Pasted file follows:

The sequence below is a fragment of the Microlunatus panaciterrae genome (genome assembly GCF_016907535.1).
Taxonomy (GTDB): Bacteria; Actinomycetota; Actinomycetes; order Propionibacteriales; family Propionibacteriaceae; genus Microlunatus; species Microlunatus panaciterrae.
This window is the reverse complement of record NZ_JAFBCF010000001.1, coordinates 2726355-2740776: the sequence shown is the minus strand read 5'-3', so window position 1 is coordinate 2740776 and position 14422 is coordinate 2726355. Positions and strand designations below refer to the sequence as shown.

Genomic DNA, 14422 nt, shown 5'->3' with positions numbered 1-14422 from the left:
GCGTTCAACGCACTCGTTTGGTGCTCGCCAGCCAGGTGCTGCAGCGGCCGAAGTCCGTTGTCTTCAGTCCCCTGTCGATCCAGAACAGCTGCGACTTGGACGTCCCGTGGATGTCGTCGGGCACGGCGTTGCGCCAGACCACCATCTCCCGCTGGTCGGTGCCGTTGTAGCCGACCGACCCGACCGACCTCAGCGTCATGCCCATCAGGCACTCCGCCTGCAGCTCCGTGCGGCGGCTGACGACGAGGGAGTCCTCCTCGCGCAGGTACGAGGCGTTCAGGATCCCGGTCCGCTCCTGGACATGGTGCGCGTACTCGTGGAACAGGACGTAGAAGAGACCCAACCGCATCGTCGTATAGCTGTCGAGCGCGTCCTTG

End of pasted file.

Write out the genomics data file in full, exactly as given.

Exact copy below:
The sequence below is a fragment of the Microlunatus panaciterrae genome (genome assembly GCF_016907535.1).
Taxonomy (GTDB): Bacteria; Actinomycetota; Actinomycetes; order Propionibacteriales; family Propionibacteriaceae; genus Microlunatus; species Microlunatus panaciterrae.
This window is the reverse complement of record NZ_JAFBCF010000001.1, coordinates 2726355-2740776: the sequence shown is the minus strand read 5'-3', so window position 1 is coordinate 2740776 and position 14422 is coordinate 2726355. Positions and strand designations below refer to the sequence as shown.

Genomic DNA, 14422 nt, shown 5'->3' with positions numbered 1-14422 from the left:
GCGTTCAACGCACTCGTTTGGTGCTCGCCAGCCAGGTGCTGCAGCGGCCGAAGTCCGTTGTCTTCAGTCCCCTGTCGATCCAGAACAGCTGCGACTTGGACGTCCCGTGGATGTCGTCGGGCACGGCGTTGCGCCAGACCACCATCTCCCGCTGGTCGGTGCCGTTGTAGCCGACCGACCCGACCGACCTCAGCGTCATGCCCATCAGGCACTCCGCCTGCAGCTCCGTGCGGCGGCTGACGACGAGGGAGTCCTCCTCGCGCAGGTACGAGGCGTTCAGGATCCCGGTCCGCTCCTGGACATGGTGCGCGTACTCGTGGAACAGGACGTAGAAGAGACCCAACCGCATCGTCGTATAGCTGTCGAGCGCGTCCTTG